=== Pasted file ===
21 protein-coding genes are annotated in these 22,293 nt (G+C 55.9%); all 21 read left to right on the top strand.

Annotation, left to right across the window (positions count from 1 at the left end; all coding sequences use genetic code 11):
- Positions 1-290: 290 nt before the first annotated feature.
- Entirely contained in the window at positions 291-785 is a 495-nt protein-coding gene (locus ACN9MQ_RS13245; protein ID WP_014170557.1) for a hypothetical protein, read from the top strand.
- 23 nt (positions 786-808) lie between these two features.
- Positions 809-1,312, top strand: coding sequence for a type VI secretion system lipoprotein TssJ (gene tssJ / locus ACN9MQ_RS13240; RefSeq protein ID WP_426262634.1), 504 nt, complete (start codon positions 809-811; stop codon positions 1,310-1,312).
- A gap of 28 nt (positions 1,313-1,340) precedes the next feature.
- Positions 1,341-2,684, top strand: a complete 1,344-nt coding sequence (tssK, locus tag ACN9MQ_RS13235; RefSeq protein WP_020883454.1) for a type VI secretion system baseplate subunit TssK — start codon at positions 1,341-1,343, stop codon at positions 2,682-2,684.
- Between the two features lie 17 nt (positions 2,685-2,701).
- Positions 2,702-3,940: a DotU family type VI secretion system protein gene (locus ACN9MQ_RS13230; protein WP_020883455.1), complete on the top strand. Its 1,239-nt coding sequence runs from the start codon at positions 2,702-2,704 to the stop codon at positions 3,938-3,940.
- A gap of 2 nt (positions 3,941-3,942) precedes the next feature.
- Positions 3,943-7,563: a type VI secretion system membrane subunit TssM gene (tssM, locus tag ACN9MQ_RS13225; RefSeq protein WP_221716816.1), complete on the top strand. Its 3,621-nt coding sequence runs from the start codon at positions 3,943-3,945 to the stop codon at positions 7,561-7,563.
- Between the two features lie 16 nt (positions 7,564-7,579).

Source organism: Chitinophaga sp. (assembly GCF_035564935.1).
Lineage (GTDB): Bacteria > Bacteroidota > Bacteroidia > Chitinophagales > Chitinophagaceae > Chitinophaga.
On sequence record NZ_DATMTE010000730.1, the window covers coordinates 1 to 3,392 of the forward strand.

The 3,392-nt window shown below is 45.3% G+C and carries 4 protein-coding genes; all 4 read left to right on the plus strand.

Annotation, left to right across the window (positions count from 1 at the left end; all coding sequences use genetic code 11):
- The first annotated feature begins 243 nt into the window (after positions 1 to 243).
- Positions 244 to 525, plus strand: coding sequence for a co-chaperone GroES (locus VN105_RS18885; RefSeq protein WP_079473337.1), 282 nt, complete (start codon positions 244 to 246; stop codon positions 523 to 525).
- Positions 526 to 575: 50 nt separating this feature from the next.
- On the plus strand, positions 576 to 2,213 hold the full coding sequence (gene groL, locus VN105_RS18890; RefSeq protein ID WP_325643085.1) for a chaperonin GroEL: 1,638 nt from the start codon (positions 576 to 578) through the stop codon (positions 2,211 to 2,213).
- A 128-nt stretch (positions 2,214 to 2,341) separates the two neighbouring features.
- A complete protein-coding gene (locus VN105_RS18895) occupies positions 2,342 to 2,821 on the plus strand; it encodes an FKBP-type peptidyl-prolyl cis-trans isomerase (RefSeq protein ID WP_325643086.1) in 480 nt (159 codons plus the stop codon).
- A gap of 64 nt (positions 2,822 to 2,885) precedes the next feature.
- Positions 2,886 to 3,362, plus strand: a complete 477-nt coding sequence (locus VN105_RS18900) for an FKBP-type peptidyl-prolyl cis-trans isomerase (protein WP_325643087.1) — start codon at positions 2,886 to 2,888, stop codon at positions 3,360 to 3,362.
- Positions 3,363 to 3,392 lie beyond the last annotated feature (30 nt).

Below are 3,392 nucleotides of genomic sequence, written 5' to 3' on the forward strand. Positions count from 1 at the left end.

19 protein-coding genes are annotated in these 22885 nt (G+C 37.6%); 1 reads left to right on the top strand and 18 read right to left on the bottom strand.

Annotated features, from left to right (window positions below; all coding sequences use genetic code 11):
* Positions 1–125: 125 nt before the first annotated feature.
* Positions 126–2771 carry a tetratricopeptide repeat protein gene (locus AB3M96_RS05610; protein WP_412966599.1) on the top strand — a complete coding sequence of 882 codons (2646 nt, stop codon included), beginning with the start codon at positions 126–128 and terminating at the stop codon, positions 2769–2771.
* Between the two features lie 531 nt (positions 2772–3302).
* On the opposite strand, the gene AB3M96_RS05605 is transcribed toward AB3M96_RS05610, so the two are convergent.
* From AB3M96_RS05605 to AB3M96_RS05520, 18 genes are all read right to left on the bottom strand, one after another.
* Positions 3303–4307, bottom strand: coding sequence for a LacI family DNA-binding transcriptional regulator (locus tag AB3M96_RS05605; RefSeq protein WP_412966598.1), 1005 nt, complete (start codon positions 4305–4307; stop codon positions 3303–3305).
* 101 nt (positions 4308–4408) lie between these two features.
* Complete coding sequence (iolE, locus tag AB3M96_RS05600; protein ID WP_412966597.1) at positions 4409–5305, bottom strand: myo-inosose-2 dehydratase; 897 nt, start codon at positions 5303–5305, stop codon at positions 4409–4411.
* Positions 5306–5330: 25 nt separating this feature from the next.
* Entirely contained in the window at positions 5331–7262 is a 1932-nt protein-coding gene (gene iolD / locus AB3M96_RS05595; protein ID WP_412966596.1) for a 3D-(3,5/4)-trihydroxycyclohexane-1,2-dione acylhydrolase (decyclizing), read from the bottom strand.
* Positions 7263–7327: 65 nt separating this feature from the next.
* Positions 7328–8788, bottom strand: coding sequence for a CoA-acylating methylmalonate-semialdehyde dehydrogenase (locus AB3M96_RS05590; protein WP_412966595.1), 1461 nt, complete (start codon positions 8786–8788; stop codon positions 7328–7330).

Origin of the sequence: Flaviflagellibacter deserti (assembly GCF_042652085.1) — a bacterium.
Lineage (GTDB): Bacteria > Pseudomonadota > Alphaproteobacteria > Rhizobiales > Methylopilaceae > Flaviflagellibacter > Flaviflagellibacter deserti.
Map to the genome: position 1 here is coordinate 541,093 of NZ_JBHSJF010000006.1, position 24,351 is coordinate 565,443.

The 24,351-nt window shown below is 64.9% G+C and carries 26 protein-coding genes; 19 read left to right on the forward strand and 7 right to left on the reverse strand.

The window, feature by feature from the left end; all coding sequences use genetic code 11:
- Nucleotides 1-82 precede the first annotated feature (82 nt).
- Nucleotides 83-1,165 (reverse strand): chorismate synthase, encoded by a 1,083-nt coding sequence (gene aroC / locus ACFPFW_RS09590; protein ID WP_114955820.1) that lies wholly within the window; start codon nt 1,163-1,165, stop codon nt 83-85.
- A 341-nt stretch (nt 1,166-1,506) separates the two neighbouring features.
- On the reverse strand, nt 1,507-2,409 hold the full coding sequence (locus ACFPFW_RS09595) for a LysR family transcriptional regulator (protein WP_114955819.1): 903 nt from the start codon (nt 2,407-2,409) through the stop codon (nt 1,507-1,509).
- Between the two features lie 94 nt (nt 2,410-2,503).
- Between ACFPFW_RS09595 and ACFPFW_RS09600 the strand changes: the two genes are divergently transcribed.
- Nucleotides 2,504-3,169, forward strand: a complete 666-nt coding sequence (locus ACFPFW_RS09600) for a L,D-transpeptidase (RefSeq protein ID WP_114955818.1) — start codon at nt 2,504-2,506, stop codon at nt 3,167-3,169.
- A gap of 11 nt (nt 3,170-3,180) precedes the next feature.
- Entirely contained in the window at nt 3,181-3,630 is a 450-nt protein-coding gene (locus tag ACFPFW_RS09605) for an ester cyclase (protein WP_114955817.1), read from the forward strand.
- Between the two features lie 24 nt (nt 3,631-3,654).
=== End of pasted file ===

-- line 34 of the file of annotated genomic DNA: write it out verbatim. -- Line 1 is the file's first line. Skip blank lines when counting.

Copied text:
* On the opposite strand, the gene AB3M96_RS05605 is transcribed toward AB3M96_RS05610, so the two are convergent.